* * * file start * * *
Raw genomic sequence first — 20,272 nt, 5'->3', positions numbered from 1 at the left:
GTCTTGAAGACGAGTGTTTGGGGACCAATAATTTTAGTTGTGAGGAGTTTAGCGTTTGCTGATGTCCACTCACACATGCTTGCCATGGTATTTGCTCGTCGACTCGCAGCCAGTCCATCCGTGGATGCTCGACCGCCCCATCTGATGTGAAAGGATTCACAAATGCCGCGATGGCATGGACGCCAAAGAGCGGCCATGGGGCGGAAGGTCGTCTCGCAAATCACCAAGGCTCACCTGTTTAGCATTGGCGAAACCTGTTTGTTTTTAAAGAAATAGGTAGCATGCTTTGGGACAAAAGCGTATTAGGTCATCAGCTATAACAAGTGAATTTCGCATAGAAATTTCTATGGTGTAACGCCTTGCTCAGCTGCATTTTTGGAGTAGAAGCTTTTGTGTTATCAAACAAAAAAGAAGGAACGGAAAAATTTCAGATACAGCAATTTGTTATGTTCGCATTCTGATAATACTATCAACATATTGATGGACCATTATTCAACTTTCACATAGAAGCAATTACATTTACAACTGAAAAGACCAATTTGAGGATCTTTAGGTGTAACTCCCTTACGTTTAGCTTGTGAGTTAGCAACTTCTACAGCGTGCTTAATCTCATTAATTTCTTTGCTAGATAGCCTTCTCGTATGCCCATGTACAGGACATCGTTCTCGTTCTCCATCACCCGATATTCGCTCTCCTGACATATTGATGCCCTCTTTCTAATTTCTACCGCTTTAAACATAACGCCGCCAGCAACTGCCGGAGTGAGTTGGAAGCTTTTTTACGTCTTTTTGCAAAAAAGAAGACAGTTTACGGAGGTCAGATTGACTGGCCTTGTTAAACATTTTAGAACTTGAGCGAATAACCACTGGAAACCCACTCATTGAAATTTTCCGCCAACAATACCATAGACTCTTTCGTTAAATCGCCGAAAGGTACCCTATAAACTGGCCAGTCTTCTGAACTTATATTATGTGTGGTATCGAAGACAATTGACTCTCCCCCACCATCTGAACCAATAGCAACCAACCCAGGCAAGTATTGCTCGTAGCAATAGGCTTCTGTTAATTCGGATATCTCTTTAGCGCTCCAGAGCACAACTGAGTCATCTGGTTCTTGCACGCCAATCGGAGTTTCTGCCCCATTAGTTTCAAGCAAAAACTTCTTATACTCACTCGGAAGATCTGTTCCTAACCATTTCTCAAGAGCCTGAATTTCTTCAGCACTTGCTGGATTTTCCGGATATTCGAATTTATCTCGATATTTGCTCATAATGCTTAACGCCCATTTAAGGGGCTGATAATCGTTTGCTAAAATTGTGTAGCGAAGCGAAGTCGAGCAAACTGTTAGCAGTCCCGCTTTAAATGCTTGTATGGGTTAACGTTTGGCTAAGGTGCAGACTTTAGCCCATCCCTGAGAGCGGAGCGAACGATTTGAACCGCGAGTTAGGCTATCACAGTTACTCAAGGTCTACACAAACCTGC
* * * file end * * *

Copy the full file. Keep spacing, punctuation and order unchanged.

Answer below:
Raw genomic sequence first — 20,272 nt, 5'->3', positions numbered from 1 at the left:
GTCTTGAAGACGAGTGTTTGGGGACCAATAATTTTAGTTGTGAGGAGTTTAGCGTTTGCTGATGTCCACTCACACATGCTTGCCATGGTATTTGCTCGTCGACTCGCAGCCAGTCCATCCGTGGATGCTCGACCGCCCCATCTGATGTGAAAGGATTCACAAATGCCGCGATGGCATGGACGCCAAAGAGCGGCCATGGGGCGGAAGGTCGTCTCGCAAATCACCAAGGCTCACCTGTTTAGCATTGGCGAAACCTGTTTGTTTTTAAAGAAATAGGTAGCATGCTTTGGGACAAAAGCGTATTAGGTCATCAGCTATAACAAGTGAATTTCGCATAGAAATTTCTATGGTGTAACGCCTTGCTCAGCTGCATTTTTGGAGTAGAAGCTTTTGTGTTATCAAACAAAAAAGAAGGAACGGAAAAATTTCAGATACAGCAATTTGTTATGTTCGCATTCTGATAATACTATCAACATATTGATGGACCATTATTCAACTTTCACATAGAAGCAATTACATTTACAACTGAAAAGACCAATTTGAGGATCTTTAGGTGTAACTCCCTTACGTTTAGCTTGTGAGTTAGCAACTTCTACAGCGTGCTTAATCTCATTAATTTCTTTGCTAGATAGCCTTCTCGTATGCCCATGTACAGGACATCGTTCTCGTTCTCCATCACCCGATATTCGCTCTCCTGACATATTGATGCCCTCTTTCTAATTTCTACCGCTTTAAACATAACGCCGCCAGCAACTGCCGGAGTGAGTTGGAAGCTTTTTTACGTCTTTTTGCAAAAAAGAAGACAGTTTACGGAGGTCAGATTGACTGGCCTTGTTAAACATTTTAGAACTTGAGCGAATAACCACTGGAAACCCACTCATTGAAATTTTCCGCCAACAATACCATAGACTCTTTCGTTAAATCGCCGAAAGGTACCCTATAAACTGGCCAGTCTTCTGAACTTATATTATGTGTGGTATCGAAGACAATTGACTCTCCCCCACCATCTGAACCAATAGCAACCAACCCAGGCAAGTATTGCTCGTAGCAATAGGCTTCTGTTAATTCGGATATCTCTTTAGCGCTCCAGAGCACAACTGAGTCATCTGGTTCTTGCACGCCAATCGGAGTTTCTGCCCCATTAGTTTCAAGCAAAAACTTCTTATACTCACTCGGAAGATCTGTTCCTAACCATTTCTCAAGAGCCTGAATTTCTTCAGCACTTGCTGGATTTTCCGGATATTCGAATTTATCTCGATATTTGCTCATAATGCTTAACGCCCATTTAAGGGGCTGATAATCGTTTGCTAAAATTGTGTAGCGAAGCGAAGTCGAGCAAACTGTTAGCAGTCCCGCTTTAAATGCTTGTATGGGTTAACGTTTGGCTAAGGTGCAGACTTTAGCCCATCCCTGAGAGCGGAGCGAACGATTTGAACCGCGAGTTAGGCTATCACAGTTACTCAAGGTCTACACAAACCTGC